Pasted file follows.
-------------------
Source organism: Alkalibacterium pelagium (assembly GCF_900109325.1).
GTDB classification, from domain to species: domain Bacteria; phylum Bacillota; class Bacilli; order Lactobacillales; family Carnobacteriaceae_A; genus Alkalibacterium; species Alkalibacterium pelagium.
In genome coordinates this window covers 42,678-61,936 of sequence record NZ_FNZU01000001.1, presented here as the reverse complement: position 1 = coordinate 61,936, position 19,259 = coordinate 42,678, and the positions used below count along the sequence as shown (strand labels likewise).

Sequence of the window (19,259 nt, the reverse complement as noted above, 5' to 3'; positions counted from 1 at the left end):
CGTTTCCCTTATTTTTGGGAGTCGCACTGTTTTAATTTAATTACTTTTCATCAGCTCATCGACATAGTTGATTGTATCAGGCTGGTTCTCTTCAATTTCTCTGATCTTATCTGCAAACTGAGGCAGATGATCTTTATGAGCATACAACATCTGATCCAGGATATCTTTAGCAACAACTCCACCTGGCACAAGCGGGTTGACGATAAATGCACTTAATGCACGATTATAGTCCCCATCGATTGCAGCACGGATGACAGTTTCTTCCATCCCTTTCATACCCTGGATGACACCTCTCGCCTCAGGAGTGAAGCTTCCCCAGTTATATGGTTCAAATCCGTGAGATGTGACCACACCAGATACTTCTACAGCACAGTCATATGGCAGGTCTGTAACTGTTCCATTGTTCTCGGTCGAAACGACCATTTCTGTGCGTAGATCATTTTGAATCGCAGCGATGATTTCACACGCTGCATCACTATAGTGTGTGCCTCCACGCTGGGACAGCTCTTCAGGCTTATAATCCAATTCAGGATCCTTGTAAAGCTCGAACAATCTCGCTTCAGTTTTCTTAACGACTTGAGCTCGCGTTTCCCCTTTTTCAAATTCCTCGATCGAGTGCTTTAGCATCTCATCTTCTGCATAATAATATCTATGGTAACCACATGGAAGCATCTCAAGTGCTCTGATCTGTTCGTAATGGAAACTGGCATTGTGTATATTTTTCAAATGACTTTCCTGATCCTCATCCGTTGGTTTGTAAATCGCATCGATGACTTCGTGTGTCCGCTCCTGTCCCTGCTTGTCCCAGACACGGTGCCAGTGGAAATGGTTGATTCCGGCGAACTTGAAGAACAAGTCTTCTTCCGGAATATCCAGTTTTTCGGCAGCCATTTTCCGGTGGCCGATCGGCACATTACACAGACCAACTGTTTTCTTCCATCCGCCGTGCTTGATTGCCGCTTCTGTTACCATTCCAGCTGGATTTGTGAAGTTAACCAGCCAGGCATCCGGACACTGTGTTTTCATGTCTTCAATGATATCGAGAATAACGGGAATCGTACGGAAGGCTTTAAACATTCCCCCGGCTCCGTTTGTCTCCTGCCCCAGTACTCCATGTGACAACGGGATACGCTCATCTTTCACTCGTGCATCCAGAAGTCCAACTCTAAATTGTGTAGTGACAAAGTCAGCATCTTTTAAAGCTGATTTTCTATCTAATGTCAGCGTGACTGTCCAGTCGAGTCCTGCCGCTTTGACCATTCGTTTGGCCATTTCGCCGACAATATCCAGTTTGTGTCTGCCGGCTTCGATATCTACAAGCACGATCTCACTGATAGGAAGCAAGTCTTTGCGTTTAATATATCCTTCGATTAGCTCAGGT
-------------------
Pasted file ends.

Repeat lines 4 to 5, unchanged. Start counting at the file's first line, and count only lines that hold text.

Sequence of the window (19,259 nt, the reverse complement as noted above, 5' to 3'; positions counted from 1 at the left end):
CGTTTCCCTTATTTTTGGGAGTCGCACTGTTTTAATTTAATTACTTTTCATCAGCTCATCGACATAGTTGATTGTATCAGGCTGGTTCTCTTCAATTTCTCTGATCTTATCTGCAAACTGAGGCAGATGATCTTTATGAGCATACAACATCTGATCCAGGATATCTTTAGCAACAACTCCACCTGGCACAAGCGGGTTGACGATAAATGCACTTAATGCACGATTATAGTCCCCATCGATTGCAGCACGGATGACAGTTTCTTCCATCCCTTTCATACCCTGGATGACACCTCTCGCCTCAGGAGTGAAGCTTCCCCAGTTATATGGTTCAAATCCGTGAGATGTGACCACACCAGATACTTCTACAGCACAGTCATATGGCAGGTCTGTAACTGTTCCATTGTTCTCGGTCGAAACGACCATTTCTGTGCGTAGATCATTTTGAATCGCAGCGATGATTTCACACGCTGCATCACTATAGTGTGTGCCTCCACGCTGGGACAGCTCTTCAGGCTTATAATCCAATTCAGGATCCTTGTAAAGCTCGAACAATCTCGCTTCAGTTTTCTTAACGACTTGAGCTCGCGTTTCCCCTTTTTCAAATTCCTCGATCGAGTGCTTTAGCATCTCATCTTCTGCATAATAATATCTATGGTAACCACATGGAAGCATCTCAAGTGCTCTGATCTGTTCGTAATGGAAACTGGCATTGTGTATATTTTTCAAATGACTTTCCTGATCCTCATCCGTTGGTTTGTAAATCGCATCGATGACTTCGTGTGTCCGCTCCTGTCCCTGCTTGTCCCAGACACGGTGCCAGTGGAAATGGTTGATTCCGGCGAACTTGAAGAACAAGTCTTCTTCCGGAATATCCAGTTTTTCGGCAGCCATTTTCCGGTGGCCGATCGGCACATTACACAGACCAACTGTTTTCTTCCATCCGCCGTGCTTGATTGCCGCTTCTGTTACCATTCCAGCTGGATTTGTGAAGTTAACCAGCCAGGCATCCGGACACTGTGTTTTCATGTCTTCAATGATATCGAGAATAACGGGAATCGTACGGAAGGCTTTAAACATTCCCCCGGCTCCGTTTGTCTCCTGCCCCAGTACTCCATGTGACAACGGGATACGCTCATCTTTCACTCGTGCATCCAGAAGTCCAACTCTAAATTGTGTAGTGACAAAGTCAGCATCTTTTAAAGCTGATTTTCTATCTAATGTCAGCGTGACTGTCCAGTCGAGTCCTGCCGCTTTGACCATTCGTTTGGCCATTTCGCCGACAATATCCAGTTTGTGTCTGCCGGCTTCGATATCTACAAGCACGATCTCACTGATAGGAAGCAAGTCTTTGCGTTTAATATATCCTTCGATTAGCTCAGGT